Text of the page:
The Episcopal priest who became a college religion instructor discovered her heartfelt connection to faith traditions different than her own while teaching college students. She writes about the process of holding other traditions in esteem and what it can teach us about personally held beliefs in her new book, “Holy Envy: Finding God in the Faith of Others.”
Concordia is one of the first stops on her book tour at 7 p.m. Tuesday, March 26, in the Centrum, Knutson Campus Center. Dr. Jacqueline Bussie, director of the Forum on Faith and Life, has taught Brown Taylor’s books in her theology classes over the years and met her at a conference two years ago. Bussie had hoped to get the author to come speak at Concordia and approached her at the conference only to be told she wasn’t taking any new speaking engagements.
“When I mentioned that I taught at Concordia, and that Concordia was one of only 15 schools in the nation to offer an actual degree in interfaith studies, her eyes lit up,” Bussie says. “I told her a bit about our program and good work our students are doing. She replied, ‘What school did you say you taught at again?’”
A few weeks later, Brown Taylor agreed to make Concordia a stop on her new book tour. As a religion instructor at a small liberal arts college in the Appalachians, Brown Taylor taught Religions of the World. In a recent National Public Radio interview, she said the process she held herself to is "the Golden Rule, which was teach these other traditions in the way I wished they would teach mine – in other words, with respect, with some degree of honor about the best and not just the worst.”
With permission and respect, Brown Taylor brought her college students into worship spaces of various faiths: Judaism, Islam, Buddhism and Christianity. Through that process, she found parts of each tradition that she valued, that moved her, and perhaps sometimes she even envied the beauty of their practice.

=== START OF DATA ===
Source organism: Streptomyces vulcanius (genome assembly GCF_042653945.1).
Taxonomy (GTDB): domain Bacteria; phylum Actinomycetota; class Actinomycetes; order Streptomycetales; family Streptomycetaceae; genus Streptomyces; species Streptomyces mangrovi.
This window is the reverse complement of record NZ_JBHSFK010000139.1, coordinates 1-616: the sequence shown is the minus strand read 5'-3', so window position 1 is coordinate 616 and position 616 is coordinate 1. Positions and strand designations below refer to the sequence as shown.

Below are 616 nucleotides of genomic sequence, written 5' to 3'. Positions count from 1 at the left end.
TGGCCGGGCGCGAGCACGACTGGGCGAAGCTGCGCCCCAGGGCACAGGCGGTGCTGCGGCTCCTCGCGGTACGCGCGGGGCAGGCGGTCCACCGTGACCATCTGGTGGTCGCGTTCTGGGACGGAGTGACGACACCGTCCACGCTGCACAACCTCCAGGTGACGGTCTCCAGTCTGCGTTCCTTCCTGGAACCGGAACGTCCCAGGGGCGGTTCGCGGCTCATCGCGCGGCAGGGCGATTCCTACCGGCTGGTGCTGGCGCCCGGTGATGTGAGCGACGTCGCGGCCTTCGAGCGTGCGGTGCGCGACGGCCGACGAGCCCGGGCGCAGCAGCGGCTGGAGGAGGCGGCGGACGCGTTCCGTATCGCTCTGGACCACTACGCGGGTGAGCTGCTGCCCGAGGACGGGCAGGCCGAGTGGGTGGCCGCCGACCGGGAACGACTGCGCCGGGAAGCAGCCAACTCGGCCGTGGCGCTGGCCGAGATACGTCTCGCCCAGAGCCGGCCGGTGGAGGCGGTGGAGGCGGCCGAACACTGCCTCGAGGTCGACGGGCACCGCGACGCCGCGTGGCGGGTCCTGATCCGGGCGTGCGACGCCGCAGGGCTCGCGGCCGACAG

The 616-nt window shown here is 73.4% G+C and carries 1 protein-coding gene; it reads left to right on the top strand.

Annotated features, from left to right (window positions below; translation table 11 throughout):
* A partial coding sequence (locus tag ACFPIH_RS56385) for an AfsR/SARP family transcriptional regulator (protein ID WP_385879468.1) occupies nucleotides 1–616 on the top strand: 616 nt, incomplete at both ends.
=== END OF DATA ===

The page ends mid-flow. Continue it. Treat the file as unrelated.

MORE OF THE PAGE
“We had to learn how to become what I called perfect strangers, how to behave and how to act and where not to step. And it put us in a one-down position that gave us tremendous humility. I can’t speak for all of them, but to be the guest and not the host was vital to learning more about the world’s traditions,” Brown Taylor told NPR host Terry Gross.
Those encounters and her journey from being a priest to a professor are what make up this new book, “Holy Envy.” Bussie says part of the reason she enjoys Brown Taylor’s writing is its authenticity and accessibility for people beyond theologians.
“Her writing and her theology manifests that rare combination of humility, honesty and humor,” Bussie says. “In her writing, Barbara Brown Taylor draws deeply from the well of her own experience and the result is fabulous storytelling.”
The event is free and open to the public. There will be a book signing immediately following her talk.
Barbara Brown Taylor Image Credit: Kenny Simmons